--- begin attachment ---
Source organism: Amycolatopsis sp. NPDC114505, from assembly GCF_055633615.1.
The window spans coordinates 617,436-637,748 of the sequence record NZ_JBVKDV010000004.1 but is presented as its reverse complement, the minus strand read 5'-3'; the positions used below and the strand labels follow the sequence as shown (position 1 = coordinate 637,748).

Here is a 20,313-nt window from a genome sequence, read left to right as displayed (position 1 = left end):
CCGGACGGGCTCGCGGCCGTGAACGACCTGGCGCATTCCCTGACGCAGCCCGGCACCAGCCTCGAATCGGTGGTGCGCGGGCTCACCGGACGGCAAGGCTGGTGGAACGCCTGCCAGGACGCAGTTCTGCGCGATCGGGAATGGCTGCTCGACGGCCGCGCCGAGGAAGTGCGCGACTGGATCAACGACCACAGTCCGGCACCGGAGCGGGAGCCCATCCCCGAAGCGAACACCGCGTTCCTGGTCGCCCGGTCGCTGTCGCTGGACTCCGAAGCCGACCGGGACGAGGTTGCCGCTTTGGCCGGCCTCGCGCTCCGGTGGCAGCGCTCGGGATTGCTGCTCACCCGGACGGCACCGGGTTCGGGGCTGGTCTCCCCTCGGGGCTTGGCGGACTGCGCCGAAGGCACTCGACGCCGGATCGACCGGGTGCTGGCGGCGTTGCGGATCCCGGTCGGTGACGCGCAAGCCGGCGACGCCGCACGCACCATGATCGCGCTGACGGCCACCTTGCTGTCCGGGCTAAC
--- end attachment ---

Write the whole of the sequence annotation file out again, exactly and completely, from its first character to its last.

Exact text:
Source organism: Amycolatopsis sp. NPDC114505, from assembly GCF_055633615.1.
The window spans coordinates 617,436-637,748 of the sequence record NZ_JBVKDV010000004.1 but is presented as its reverse complement, the minus strand read 5'-3'; the positions used below and the strand labels follow the sequence as shown (position 1 = coordinate 637,748).

Here is a 20,313-nt window from a genome sequence, read left to right as displayed (position 1 = left end):
CCGGACGGGCTCGCGGCCGTGAACGACCTGGCGCATTCCCTGACGCAGCCCGGCACCAGCCTCGAATCGGTGGTGCGCGGGCTCACCGGACGGCAAGGCTGGTGGAACGCCTGCCAGGACGCAGTTCTGCGCGATCGGGAATGGCTGCTCGACGGCCGCGCCGAGGAAGTGCGCGACTGGATCAACGACCACAGTCCGGCACCGGAGCGGGAGCCCATCCCCGAAGCGAACACCGCGTTCCTGGTCGCCCGGTCGCTGTCGCTGGACTCCGAAGCCGACCGGGACGAGGTTGCCGCTTTGGCCGGCCTCGCGCTCCGGTGGCAGCGCTCGGGATTGCTGCTCACCCGGACGGCACCGGGTTCGGGGCTGGTCTCCCCTCGGGGCTTGGCGGACTGCGCCGAAGGCACTCGACGCCGGATCGACCGGGTGCTGGCGGCGTTGCGGATCCCGGTCGGTGACGCGCAAGCCGGCGACGCCGCACGCACCATGATCGCGCTGACGGCCACCTTGCTGTCCGGGCTAAC